'screen_name = "' . $screen_name . '", ' .
'name = "' . $name . '", ' .
'entities ="' . base64_encode(serialize($entities)) . '", ' .
'profile_image_url = "' . $profile_image_url . '"';


$strUA = "" . $user_id . "&t=pageview&dp=/users/" . $screen_name;
$strData = file_get_contents($strUA);

To track MENTIONS:
// The mentions, tags, and URLs from the entities object are also
// parsed into separate tables so they can be data mined later
foreach ($entities->user_mentions as $user_mention) {
$where = 'tweet_id=' . $tweet_id . ' ' .
'AND source_user_id=' . $user_id . ' ' .
'AND target_user_id=' . $user_mention->id;

if(! $oDB->in_table('tweet_mentions',$where)) {

$field_values = 'tweet_id=' . $tweet_id . ', ' .
'source_user_id=' . $user_id . ', ' .
'target_user_id=' . $user_mention->id;

$strUA = "" . $user_id . "&t=pageview&dp=/mentions/" . $user_mention->screen_name;
$strData = file_get_contents($strUA);

To track HASHTAGS:
foreach ($entities->hashtags as $hashtag)

$where = 'tweet_id=' . $tweet_id . ' ' .
'AND tag="' . $hashtag->text . '"';

if(! $oDB->in_table('tweet_tags',$where)) {
$field_values = 'tweet_id=' . $tweet_id . ', ' .
'tag="' . $hashtag->text . '"';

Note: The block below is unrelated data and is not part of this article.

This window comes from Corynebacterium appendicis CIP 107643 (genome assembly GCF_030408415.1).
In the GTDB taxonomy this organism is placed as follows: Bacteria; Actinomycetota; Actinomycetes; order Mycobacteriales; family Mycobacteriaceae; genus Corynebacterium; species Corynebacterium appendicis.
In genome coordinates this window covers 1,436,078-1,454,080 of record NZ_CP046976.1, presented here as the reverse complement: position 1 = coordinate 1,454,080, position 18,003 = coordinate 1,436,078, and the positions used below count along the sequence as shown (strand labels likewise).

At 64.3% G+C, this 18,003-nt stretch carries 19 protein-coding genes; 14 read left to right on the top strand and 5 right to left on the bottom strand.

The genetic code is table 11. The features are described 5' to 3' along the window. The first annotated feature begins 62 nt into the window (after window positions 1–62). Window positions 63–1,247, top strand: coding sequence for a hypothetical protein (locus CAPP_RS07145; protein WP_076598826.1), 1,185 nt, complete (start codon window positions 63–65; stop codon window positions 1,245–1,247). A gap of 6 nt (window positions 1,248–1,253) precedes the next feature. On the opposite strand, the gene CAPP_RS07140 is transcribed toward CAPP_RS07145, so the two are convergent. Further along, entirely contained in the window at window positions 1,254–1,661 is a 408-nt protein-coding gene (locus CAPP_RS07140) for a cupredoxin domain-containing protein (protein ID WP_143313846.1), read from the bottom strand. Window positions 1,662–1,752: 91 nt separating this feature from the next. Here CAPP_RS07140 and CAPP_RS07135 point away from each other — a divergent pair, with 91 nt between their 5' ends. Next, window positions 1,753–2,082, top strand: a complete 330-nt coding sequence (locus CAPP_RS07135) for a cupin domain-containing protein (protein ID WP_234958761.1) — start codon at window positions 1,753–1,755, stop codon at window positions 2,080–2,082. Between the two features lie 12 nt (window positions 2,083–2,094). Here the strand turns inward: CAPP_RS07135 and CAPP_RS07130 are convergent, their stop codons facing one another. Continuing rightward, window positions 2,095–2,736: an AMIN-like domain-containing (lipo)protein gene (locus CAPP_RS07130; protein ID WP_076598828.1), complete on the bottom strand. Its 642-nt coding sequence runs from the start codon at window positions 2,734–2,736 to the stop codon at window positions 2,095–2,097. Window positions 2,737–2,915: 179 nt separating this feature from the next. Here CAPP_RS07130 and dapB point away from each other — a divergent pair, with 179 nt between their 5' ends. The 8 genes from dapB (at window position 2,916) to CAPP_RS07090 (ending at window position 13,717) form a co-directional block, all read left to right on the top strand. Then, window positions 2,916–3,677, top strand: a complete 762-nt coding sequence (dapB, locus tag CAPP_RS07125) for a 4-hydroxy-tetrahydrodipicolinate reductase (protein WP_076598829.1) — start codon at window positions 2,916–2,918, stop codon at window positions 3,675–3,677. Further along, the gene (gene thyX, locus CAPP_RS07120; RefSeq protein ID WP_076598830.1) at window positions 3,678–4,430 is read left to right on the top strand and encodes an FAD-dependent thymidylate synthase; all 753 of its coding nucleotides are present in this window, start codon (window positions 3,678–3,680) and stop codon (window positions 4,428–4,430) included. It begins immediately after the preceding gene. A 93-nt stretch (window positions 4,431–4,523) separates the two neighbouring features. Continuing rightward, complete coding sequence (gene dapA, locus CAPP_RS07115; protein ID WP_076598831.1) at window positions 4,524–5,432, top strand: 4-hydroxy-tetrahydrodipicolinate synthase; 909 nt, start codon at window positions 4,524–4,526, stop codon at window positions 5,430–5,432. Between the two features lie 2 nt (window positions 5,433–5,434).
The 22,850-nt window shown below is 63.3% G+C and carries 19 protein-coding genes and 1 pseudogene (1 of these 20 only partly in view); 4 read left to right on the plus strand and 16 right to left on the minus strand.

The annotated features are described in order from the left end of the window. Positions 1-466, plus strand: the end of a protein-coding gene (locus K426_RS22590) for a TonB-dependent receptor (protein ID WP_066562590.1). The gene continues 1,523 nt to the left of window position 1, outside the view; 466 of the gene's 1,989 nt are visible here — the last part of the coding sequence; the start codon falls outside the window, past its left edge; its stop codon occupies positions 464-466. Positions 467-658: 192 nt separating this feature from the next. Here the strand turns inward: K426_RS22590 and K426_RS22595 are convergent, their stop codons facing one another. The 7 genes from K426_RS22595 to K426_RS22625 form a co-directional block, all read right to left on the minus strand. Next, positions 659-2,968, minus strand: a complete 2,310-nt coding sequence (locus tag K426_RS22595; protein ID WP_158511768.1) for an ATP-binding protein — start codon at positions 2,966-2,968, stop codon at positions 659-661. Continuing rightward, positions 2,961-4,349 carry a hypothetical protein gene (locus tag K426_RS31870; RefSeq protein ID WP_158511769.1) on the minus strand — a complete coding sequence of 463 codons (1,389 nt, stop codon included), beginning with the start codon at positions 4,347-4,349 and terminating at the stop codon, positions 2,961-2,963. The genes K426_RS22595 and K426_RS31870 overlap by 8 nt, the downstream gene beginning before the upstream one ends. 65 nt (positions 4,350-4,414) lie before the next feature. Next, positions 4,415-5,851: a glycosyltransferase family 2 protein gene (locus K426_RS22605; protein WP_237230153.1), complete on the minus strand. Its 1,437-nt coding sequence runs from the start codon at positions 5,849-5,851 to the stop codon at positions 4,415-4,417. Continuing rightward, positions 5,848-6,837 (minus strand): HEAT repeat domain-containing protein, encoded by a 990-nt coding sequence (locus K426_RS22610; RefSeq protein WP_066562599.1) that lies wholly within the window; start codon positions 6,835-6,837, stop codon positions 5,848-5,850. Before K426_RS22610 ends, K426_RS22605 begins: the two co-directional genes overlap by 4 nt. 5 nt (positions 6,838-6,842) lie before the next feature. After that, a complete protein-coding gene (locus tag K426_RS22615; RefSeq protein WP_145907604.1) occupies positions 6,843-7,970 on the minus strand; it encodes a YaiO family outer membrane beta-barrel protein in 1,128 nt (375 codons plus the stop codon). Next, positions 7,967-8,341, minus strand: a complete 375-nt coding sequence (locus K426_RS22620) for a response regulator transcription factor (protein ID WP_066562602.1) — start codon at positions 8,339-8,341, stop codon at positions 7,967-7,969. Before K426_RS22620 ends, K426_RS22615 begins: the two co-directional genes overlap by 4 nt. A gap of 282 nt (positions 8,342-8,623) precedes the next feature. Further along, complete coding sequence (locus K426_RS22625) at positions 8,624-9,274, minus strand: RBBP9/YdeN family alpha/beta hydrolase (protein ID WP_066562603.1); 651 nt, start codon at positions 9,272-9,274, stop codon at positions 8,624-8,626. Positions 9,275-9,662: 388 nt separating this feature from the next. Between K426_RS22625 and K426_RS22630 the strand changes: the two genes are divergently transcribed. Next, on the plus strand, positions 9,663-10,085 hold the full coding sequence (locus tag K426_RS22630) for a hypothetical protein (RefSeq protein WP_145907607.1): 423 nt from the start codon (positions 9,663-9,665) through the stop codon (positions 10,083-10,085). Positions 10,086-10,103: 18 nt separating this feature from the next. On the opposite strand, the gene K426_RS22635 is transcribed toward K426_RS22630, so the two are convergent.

$strUA = "" . $user_id . "&t=pageview&dp=/hashtag/" . $hashtag->text;
$strData = file_get_contents($strUA);


To track URL mentions:
foreach ($entities->urls as $url) {
if (empty($url->expanded_url)) {
$url = $url->url;
} else {
$url = $url->expanded_url;

$where = 'tweet_id=' . $tweet_id . ' ' .
'AND url="' . $url . '"';

if(! $oDB->in_table('tweet_urls',$where)) {
$field_values = 'tweet_id=' . $tweet_id . ', ' .
'url="' . $url . '"';


$strUA = "" . $user_id . "&t=pageview&dp=/urls/" . $url;
$strData = file_get_contents($strUA);

After doing this again leave the parse_tweets.php file running on a command prompt by entering 'php parse_tweets.php.


The reporting interface of Google Analytics is actually very effective at monitoring Twitter as you are able to look in Real Time, use Dashboards, or custom reports.

The Real Time Analytics is fantastic at showing how active the things your are monitoring on Twitter is. If you just look at the Real Time overview as this screenshot shows:

You can use Dashboards to report on key areas of interest and apply whatever filtering you need, the dashboard below just shows the key hashtags, users, users mentioned and urls shared:

Custom Reporting also allows us to produce charts such as what times of the day users were active: